“On the Greenwich Meridian”, by Shady Lewis: a Coptic from London, neither East nor West
“On the meridian of Greenwich” (Ala Khat Greenwich), by Shady Lewis, translated from Arabic (Egypt) by Sophie Pommier and May Rostom, Actes Sud, “Sindbad”, 208 p., €22, digital €17.
Here is a deeply Egyptian novel, contrary to what its title and the name of its author suggest. A bit British too – the plot takes place in London, not far from the borough which gave its name to the meridian, and where the author, born in Cairo in 1978, has lived for more than fifteen years. “One foot in the east of the world and one foot in the west”, says a character. But the round trips between East and West that Shady Lewis offers us here are far from the clichés to which we have become accustomed to travel stories by European authors or Arab novels of emigration.
The narrator, an Egyptian like him from the Coptic community and living in London for a long time, is entrusted by a friend who has remained in Cairo with a delicate task: to organize the burial of a young Syrian refugee whose family has remained stranded in Egypt. . Added to this plot is another, linked to the professional activity of the narrator, a low-level employee of the London social services: a job that “Consists of clearing the rubble of society, either by extricating the survivors, or by helping to bury them on the spot”. This is what will happen to two victims in this novel: Ghiyath, a Syrian refugee, whose name means “help” in Arabic and whom the hero will not be able to help; and Mme A., a Kurdish refugee placed in a shelter, who will die shortly after the routine visit he paid her. Around these refugees move immigrants who have become, reluctantly, cogs in a machine to crush those who have missed their journey to Europe.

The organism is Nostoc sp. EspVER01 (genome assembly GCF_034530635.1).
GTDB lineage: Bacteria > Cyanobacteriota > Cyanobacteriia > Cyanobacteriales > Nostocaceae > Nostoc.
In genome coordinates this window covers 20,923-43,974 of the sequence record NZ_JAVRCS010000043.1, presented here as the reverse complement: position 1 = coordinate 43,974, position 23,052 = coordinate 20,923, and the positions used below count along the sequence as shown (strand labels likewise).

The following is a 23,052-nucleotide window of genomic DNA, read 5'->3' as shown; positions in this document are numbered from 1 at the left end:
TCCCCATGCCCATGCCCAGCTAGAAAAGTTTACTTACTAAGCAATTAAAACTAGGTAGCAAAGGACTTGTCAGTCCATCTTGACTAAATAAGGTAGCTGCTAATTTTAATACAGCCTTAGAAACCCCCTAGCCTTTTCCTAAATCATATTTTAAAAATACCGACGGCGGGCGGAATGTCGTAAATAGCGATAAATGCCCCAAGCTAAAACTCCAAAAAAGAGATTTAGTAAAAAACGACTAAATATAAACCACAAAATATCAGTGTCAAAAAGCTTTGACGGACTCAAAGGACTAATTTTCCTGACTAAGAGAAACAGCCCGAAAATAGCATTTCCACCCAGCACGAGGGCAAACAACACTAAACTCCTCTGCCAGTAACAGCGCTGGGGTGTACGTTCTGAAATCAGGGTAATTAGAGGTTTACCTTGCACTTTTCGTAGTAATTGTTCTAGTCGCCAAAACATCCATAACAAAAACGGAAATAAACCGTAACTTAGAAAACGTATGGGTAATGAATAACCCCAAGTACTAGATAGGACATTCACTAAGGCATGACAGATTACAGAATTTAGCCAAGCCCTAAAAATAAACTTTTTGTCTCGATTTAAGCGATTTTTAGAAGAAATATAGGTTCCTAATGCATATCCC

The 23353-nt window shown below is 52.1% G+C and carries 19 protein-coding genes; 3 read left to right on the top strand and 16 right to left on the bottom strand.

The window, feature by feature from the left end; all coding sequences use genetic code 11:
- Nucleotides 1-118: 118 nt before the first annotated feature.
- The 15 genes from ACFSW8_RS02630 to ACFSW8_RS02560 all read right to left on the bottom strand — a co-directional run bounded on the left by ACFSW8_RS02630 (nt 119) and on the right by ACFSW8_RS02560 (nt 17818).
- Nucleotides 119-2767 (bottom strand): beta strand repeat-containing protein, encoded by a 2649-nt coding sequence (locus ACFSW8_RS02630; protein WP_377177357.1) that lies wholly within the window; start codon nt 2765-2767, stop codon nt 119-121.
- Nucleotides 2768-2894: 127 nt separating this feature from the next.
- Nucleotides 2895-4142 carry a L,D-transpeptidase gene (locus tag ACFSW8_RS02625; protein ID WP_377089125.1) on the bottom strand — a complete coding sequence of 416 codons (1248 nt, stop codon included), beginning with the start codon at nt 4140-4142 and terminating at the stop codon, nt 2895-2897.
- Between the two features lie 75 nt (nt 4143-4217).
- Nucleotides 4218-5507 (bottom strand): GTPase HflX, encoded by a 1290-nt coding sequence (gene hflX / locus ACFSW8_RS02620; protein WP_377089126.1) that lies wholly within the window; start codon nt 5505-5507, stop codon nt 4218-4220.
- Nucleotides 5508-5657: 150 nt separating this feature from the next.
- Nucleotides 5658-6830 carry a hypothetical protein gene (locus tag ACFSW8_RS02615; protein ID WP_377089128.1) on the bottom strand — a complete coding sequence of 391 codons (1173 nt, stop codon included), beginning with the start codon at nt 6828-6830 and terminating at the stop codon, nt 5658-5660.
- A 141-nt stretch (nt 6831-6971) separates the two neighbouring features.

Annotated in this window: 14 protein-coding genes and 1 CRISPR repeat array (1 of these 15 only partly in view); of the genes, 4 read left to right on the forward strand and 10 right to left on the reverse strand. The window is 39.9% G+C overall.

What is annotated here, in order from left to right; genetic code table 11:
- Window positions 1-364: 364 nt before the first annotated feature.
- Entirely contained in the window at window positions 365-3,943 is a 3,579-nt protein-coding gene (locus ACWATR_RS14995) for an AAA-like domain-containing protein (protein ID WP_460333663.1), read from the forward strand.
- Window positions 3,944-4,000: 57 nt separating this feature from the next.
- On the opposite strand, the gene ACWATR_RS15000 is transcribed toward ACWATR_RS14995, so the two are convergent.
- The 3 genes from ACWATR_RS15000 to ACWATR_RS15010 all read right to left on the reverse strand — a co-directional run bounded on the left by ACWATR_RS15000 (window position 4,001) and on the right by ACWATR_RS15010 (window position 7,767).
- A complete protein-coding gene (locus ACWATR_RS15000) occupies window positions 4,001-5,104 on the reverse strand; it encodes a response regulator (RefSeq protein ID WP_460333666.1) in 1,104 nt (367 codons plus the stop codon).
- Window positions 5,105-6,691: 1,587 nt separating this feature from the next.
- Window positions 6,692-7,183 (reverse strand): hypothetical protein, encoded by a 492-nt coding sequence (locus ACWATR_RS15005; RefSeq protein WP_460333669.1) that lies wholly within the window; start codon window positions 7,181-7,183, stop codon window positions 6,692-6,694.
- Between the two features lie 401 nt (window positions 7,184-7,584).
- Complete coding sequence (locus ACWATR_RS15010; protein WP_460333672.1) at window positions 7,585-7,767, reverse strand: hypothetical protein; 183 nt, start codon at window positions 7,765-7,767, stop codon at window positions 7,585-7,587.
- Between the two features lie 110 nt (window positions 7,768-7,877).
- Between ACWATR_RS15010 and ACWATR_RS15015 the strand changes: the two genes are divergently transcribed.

We laugh a lot in this novel where humor is as much polite despair as an expression of a nihilism that irresistibly brings to mind Albert Cossery (1913-2008), another Egyptian emigrant. The hero of Shady Lewis has something of Gohar, the marginal philosopher of Beggars and proud (Julliard, 1955), but a Gohar who would have read Michel Foucault and David Graeber, the theorist of bullshit jobs (The Links that Liberate, 2018): “My bosses always criticize me for being a bit lazy, he writes, but it would be enough that only one encourages me so that I manage to occupy myself during the hours of work. My problem is not to fill the vacant time but to do something that seems to make sense. »
This character understood, in fact, that “every social problem has its solution and all life can be put back on track provided that we find the right building: we eradicate crime in prison, we treat illness in hospital, we manage old age with nursing homes retirement, we train children in school, we stem poverty in social housing and so on. In the end, all these little tragedies happen when you put someone in the wrong building or when there is no vacancy in the right building..
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